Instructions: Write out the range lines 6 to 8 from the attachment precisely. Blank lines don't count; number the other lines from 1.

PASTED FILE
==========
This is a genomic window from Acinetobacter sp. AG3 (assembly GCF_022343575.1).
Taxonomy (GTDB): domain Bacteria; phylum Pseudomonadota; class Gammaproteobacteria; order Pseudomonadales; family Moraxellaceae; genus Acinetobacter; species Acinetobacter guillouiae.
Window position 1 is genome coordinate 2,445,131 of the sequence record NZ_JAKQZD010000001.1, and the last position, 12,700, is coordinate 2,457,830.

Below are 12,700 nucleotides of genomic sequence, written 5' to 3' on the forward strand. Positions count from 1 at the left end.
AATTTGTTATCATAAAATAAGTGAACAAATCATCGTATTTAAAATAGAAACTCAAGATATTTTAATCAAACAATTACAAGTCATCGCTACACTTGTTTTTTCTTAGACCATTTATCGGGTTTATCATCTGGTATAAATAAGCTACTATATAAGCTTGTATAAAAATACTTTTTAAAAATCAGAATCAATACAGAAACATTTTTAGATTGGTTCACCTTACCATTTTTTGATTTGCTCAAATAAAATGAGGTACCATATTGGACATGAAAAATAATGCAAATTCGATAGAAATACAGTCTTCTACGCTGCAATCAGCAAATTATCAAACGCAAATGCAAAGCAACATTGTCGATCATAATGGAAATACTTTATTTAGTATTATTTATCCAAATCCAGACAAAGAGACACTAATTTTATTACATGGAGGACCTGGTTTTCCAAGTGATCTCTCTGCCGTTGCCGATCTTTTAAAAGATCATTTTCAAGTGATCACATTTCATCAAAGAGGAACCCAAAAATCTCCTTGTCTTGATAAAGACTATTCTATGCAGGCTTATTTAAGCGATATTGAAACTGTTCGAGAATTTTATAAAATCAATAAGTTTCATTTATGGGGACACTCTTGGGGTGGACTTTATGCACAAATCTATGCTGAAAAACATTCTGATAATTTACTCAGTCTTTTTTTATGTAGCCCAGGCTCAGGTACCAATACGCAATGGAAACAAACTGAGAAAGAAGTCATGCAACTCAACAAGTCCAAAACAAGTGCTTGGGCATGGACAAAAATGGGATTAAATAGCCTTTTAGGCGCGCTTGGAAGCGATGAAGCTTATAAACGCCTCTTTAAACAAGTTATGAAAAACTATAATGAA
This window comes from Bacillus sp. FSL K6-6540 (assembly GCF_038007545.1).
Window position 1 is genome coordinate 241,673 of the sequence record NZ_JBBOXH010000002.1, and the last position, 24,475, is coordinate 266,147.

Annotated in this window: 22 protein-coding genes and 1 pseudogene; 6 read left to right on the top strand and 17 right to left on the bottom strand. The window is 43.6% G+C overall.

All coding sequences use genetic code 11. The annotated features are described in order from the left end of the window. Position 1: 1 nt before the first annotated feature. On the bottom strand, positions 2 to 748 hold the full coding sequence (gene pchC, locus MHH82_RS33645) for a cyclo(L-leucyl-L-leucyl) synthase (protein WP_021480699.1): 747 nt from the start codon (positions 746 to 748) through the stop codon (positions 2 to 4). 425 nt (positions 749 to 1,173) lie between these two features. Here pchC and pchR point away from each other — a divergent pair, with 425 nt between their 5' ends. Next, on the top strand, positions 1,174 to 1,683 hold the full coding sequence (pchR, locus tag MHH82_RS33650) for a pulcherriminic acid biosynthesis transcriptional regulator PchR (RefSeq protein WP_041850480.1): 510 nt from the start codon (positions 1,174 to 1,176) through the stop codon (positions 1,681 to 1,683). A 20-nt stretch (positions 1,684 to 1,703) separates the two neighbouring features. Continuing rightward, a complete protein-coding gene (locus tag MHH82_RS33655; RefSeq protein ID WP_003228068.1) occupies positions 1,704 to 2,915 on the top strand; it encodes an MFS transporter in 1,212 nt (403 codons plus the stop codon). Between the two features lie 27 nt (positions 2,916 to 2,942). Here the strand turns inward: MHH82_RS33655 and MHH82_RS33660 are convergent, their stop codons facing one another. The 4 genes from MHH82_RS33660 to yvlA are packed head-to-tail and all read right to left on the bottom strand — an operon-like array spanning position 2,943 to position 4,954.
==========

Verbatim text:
This window comes from Bacillus sp. FSL K6-6540 (assembly GCF_038007545.1).
Window position 1 is genome coordinate 241,673 of the sequence record NZ_JBBOXH010000002.1, and the last position, 24,475, is coordinate 266,147.

Annotated in this window: 22 protein-coding genes and 1 pseudogene; 6 read left to right on the top strand and 17 right to left on the bottom strand. The window is 43.6% G+C overall.